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The Real Value of Microservices

The Real Value of Microservices

Simon Martinelli

October 01, 2020

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  1. ABOUT ME @simas_ch 2 2000 1995 Java COBOL 2009 2007

    2012 2011 JSR-352 Batch 2013 JSR-354 Money /Currency
  2. 1972 The effectiveness of a “modularization” is dependent upon the

    criteria used in dividing the system into modules. On the criteria to be used in decomposing systems into modules - David L. Parnas Published in Communications of the ACM Volume 15 Issue 12, Dec. 1972 3
  3. IT’S ALL ABOUT MODULARITY Module A self-contained component of a

    system, often interchangeable, which has a well-defined interface to the other components. Source: https://en.wiktionary.org/wiki/module 4
  4. DOES THE SIZE MATTER? • The term MICRO is misleading

    • Scope matters • Bounded Contexts • Design for Maintenance • 3 to 10 developers per Microservice during project development • But how many developers will maintain the system? 5
  5. WHAT ABOUT SERVICES? • Service-Oriented Architecture (SOA) is an architectural

    style that supports service-orientation • Service-orientation is a way of thinking in terms of services and service-based development and the outcomes of services • Service • Is a logical representation of a repeatable business activity that has a specified outcome (e.g., check customer credit, provide weather data) • Is self-contained • May be composed of other services • Is a black box to consumers of the service 6 Source: http://www.opengroup.org/soa/source-book/soa/p1.htm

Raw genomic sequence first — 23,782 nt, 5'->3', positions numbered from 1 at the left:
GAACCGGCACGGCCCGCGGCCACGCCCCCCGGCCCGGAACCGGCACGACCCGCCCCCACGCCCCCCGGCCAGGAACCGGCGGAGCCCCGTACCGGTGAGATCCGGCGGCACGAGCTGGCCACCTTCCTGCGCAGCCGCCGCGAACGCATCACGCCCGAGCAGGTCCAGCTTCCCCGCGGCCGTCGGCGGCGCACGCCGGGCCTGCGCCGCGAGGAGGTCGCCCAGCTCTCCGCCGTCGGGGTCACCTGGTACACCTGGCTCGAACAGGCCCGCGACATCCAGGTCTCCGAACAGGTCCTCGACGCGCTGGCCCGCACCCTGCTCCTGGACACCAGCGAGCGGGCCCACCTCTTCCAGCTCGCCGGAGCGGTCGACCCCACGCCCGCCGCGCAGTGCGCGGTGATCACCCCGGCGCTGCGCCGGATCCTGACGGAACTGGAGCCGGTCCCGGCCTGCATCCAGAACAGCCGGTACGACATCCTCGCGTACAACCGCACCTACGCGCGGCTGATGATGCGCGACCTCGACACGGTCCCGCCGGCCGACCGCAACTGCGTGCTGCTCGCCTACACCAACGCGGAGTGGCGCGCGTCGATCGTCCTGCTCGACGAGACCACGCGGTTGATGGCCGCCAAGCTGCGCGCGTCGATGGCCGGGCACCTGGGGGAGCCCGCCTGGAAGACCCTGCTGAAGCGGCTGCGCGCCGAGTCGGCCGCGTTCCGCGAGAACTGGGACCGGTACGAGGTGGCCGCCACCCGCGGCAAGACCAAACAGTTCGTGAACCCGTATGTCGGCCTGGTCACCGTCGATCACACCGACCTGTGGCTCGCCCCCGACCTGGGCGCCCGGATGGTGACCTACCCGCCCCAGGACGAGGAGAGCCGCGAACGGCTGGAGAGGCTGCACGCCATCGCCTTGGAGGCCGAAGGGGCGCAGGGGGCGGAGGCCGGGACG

6. DISTRIBUTED BIG BALL OF MUD If you can't build a

    modular monolith, what makes you think microservices are the answer? - Simon Brown 9 Customer Order Catalog
  7. BEWARE OF THE N+1 SELECT PROBLEM • Use Case: Select

    orders of customers • 1 request to get all customers • n requests to get customers orders 10 Customer Order Client 1 1 … n
  8. DISTRUBUTION AND COMMUNICATION First Law of Distributed Object Design: Don't

    distribute your objects - Martin Fowler 11 Synchronous Asynchronous Event based
  9. SUBSYSTEMS (AKA GARTNERS MINISERVICES) 12 Backend A Database A Database

    B Backend D Database D Frontend A Frontend B Frontend C Backend B Backend C Self-contained System Monolithic frontend Integration Database
  10. 3 STEP REFACTORING • Step 1: Define target architecture •

    Define bounded contexts • Introduce pattern language • Separate infrastructure code from business code • Step 2: Move existing code to newly defined subsystems • Step 3 (optional): Distribute the subsystems 15
  11. TARGET SYSTEMS ARCHITECTURE 17 Local Server Device(s) Monitor Message Bridge

    Remote Server Monitor Analytics Testing Message Broker Message Broker
  12. MIGRATION SCENARIO (AKA STRANGLER PATTERN) 18 Backend Database Frontend Monolith

    Backend Database Frontend Step 1 Database Frontend Step 2..n Backend 1 Database 1 Backend Frontend 1 Backend n Database n Backend 1 Database 1 Subsystems Frontend n https://en.wikipedia.org/wiki/Strangler_fig
  13. DECOUPLING THROUGH MESSAGING • Messaging enables modularity • Messaging enforces

    independence • Events not Request/Response 19 Monitor Analytics Testing Message Broker Device(s)
  14. THE REAL VALUES • A microservices architecture leads to modularity

    • Developers are forced to follow the structure • It’s easier to replace a subsystem instead of the whole system in the future 20